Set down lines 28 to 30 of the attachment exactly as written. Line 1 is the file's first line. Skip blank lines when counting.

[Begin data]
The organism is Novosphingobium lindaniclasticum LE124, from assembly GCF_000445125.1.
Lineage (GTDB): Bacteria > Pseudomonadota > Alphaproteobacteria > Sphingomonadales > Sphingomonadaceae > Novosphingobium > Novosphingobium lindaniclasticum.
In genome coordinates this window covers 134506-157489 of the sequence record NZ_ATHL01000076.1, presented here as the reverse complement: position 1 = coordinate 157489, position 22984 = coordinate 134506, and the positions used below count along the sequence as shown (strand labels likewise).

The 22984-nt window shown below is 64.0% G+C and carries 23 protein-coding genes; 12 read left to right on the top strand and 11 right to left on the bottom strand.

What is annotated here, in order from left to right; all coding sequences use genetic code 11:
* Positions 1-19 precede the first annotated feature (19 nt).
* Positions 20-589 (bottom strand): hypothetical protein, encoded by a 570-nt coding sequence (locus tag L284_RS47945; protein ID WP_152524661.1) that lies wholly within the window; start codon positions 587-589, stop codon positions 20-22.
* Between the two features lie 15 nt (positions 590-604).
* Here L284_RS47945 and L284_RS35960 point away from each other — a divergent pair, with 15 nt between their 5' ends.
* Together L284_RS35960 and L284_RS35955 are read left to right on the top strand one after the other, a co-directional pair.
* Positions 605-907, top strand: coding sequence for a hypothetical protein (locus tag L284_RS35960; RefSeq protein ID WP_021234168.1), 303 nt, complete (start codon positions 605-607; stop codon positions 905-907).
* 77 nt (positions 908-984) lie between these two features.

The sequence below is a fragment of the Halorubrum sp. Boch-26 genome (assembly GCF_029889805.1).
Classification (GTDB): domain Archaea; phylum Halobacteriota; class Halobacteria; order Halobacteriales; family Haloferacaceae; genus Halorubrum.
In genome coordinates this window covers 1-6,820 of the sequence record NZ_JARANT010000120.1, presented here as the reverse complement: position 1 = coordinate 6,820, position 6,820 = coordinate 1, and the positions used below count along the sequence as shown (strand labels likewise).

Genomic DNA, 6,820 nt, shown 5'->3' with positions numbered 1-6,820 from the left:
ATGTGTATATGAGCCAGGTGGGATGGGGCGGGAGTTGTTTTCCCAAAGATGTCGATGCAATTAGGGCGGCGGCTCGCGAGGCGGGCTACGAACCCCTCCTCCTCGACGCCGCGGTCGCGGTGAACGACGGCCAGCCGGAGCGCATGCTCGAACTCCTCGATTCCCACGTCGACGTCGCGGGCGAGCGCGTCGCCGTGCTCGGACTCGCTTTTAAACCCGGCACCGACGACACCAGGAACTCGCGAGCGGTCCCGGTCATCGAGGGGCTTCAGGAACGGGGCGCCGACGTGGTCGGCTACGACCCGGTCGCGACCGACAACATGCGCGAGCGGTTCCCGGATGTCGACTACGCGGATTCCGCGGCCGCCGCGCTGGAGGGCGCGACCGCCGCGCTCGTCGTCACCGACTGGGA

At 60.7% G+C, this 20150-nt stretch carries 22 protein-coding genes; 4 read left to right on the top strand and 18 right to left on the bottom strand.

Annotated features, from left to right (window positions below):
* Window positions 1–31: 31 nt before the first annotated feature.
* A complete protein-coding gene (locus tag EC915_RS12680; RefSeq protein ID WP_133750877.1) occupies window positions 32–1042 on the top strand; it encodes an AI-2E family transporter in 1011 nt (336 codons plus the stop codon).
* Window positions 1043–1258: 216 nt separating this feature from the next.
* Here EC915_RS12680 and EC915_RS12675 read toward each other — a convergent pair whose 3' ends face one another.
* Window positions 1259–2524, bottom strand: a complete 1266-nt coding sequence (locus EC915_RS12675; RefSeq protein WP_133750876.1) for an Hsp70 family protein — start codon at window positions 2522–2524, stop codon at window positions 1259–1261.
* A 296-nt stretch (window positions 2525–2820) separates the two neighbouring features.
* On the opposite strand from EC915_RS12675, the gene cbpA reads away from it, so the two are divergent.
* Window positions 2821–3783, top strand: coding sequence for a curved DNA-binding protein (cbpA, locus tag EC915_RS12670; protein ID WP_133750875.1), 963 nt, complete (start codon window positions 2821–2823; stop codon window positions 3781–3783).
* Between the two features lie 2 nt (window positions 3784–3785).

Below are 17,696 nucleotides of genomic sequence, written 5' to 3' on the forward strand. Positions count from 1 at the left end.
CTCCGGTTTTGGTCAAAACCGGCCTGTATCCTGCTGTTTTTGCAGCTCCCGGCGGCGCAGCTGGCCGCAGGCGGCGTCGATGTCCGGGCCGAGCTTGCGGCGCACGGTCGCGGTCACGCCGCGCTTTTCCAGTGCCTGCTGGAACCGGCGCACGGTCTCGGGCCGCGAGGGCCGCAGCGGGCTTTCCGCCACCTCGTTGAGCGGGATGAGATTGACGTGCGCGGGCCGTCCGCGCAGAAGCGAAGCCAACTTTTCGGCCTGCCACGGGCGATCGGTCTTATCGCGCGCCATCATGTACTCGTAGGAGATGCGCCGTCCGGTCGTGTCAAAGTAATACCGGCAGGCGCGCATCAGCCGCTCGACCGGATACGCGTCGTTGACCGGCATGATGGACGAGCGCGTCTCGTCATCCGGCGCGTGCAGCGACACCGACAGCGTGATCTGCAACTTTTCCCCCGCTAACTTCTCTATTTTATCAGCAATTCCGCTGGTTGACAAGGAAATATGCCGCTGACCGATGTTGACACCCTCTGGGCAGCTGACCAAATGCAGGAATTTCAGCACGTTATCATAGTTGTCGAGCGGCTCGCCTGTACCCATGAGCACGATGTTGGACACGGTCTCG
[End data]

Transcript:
* Between the two features lie 2 nt (window positions 3784–3785).

Below are 17,696 nucleotides of genomic sequence, written 5' to 3' on the forward strand. Positions count from 1 at the left end.
CTCCGGTTTTGGTCAAAACCGGCCTGTATCCTGCTGTTTTTGCAGCTCCCGGCGGCGCAGCTGGCCGCAGGCGGCGTCGATGTCCGGGCCGAGCTTGCGGCGCACGGTCGCGGTCACGCCGCGCTTTTCCAGTGCCTGCTGGAACCGGCGCACGGTCTCGGGCCGCGAGGGCCGCAGCGGGCTTTCCGCCACCTCGTTGAGCGGGATGAGATTGACGTGCGCGGGCCGTCCGCGCAGAAGCGAAGCCAACTTTTCGGCCTGCCACGGGCGATCGGTCTTATCGCGCGCCATCATGTACTCGTAGGAGATGCGCCGTCCGGTCGTGTCAAAGTAATACCGGCAGGCGCGCATCAGCCGCTCGACCGGATACGCGTCGTTGACCGGCATGATGGACGAGCGCGTCTCGTCATCCGGCGCGTGCAGCGACACCGACAGCGTGATCTGCAACTTTTCCCCCGCTAACTTCTCTATTTTATCAGCAATTCCGCTGGTTGACAAGGAAATATGCCGCTGACCGATGTTGACACCCTCTGGGCAGCTGACCAAATGCAGGAATTTCAGCACGTTATCATAGTTGTCGAGCGGCTCGCCTGTACCCATGAGCACGATGTTGGACACGGTCTCG